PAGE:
Archive for March, 2008

I kept wishing I’d worn the scarf Aunty Barbara bought me for Christmas.

Less than a week ago I’d been stretched out on Playa Jardín, turning intermittently like a chicken on a spit. Now I had my collar turned as high as it would go and my ears hadn’t been this cold since I spent an October night at the Alta Vista Refuge 2,500 metres above sea level.

But that’s La Laguna for you. Even at the height of summer you think twice about coming here without socks and a sweater for insurance. This was 9 pm on Good Friday and even a rollneck sweater and jacket were no match for the cold wind that was coming in from the north and racing down the narrow streets between tall buildings creating mini tornadoes of litter that danced along the cobbles.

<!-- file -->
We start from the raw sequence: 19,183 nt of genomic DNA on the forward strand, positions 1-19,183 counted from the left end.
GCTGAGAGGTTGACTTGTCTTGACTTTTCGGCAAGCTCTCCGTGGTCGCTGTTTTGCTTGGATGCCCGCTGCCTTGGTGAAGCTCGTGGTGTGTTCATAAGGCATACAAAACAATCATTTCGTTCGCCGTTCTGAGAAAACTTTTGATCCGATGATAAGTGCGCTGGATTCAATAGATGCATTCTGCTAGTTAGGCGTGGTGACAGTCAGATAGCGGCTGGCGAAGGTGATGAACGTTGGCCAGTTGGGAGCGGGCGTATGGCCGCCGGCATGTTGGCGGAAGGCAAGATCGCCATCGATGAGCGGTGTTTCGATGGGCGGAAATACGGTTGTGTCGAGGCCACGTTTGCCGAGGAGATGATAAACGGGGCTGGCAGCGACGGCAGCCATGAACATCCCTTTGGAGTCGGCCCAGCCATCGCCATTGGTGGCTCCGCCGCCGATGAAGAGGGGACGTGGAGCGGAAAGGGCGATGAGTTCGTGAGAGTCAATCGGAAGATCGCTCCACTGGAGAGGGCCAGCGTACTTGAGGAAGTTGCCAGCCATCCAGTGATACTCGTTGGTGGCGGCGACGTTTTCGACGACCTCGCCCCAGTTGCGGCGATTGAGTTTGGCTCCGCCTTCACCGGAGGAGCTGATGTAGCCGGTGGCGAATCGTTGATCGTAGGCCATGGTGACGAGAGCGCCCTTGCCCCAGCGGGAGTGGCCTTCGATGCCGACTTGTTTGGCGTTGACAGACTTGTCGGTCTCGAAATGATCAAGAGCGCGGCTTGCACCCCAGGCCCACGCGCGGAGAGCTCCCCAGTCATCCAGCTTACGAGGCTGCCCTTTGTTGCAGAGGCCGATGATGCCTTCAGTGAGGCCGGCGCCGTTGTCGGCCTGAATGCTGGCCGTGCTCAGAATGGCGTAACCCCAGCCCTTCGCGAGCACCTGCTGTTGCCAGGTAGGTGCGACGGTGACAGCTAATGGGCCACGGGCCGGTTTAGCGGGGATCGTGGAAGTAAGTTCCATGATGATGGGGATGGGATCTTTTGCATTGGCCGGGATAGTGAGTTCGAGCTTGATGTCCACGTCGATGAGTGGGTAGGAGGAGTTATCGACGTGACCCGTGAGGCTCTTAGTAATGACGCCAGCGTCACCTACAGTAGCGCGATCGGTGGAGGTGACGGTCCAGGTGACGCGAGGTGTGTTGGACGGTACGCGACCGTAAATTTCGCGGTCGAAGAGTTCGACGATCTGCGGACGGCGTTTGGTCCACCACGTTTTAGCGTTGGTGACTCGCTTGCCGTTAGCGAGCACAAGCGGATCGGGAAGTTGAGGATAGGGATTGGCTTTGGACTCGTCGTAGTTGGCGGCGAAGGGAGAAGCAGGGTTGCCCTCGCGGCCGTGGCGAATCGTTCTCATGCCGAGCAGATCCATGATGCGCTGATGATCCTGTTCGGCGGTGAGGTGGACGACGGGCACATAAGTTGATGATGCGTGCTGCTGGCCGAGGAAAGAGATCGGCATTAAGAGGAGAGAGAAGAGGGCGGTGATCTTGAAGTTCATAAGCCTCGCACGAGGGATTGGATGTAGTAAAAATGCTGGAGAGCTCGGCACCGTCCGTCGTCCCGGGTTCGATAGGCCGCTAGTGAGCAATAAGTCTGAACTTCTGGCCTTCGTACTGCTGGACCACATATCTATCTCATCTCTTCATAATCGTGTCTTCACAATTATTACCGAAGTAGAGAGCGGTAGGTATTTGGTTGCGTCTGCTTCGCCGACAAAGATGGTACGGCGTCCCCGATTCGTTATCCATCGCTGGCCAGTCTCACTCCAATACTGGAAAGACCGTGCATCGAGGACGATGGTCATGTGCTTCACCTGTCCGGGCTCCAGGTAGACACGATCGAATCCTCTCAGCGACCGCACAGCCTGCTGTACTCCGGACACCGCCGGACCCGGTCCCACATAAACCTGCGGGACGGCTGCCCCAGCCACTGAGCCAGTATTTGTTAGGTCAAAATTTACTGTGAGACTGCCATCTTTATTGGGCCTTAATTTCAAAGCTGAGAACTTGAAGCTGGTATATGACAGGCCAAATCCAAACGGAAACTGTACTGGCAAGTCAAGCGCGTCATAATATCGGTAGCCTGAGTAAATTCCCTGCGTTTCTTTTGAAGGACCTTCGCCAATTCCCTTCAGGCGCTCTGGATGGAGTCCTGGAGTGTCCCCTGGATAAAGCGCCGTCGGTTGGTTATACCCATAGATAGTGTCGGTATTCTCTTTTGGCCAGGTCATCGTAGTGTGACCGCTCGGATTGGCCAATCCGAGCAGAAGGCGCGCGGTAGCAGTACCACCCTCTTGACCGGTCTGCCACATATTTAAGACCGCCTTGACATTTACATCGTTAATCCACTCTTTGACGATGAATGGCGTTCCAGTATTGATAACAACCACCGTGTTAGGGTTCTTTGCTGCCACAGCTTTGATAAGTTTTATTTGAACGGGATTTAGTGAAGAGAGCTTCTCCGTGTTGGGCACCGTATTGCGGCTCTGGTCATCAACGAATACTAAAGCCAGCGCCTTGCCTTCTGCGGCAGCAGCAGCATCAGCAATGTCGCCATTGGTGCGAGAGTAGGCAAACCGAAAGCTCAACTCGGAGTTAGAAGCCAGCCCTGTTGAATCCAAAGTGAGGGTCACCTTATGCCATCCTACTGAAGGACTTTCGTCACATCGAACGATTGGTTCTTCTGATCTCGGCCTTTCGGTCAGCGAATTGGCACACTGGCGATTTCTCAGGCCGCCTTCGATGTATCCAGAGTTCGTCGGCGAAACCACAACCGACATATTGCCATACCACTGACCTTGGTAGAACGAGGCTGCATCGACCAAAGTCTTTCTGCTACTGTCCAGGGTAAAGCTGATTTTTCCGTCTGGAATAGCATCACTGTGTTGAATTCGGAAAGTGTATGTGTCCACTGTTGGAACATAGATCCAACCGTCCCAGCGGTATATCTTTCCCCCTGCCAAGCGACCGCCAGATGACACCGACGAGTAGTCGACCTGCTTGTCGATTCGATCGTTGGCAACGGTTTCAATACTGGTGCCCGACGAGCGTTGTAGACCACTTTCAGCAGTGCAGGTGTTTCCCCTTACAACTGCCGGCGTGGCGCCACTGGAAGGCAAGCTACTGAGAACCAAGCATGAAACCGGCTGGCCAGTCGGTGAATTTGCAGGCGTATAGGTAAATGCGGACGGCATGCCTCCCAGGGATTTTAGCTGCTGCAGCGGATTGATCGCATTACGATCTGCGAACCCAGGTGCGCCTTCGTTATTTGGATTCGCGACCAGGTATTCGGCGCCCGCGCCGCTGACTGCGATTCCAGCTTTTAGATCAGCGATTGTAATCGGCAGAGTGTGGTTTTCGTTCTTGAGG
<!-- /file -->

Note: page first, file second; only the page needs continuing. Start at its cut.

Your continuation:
La Laguna's Silent ProcessionThere were considerably more people here than I’d expected. Last Easter at the Magna Procession there were no more than a dozen people at any one point along the route. The Silent Procession wasn’t due to start until 9.30pm and already the route was reaching capacity. Like me, most people had opted for the relative shelter of the narrow streets rather than the open space of Plaza del Adelantado where the wind had nothing else to do but seek out the gaps in people’s collars.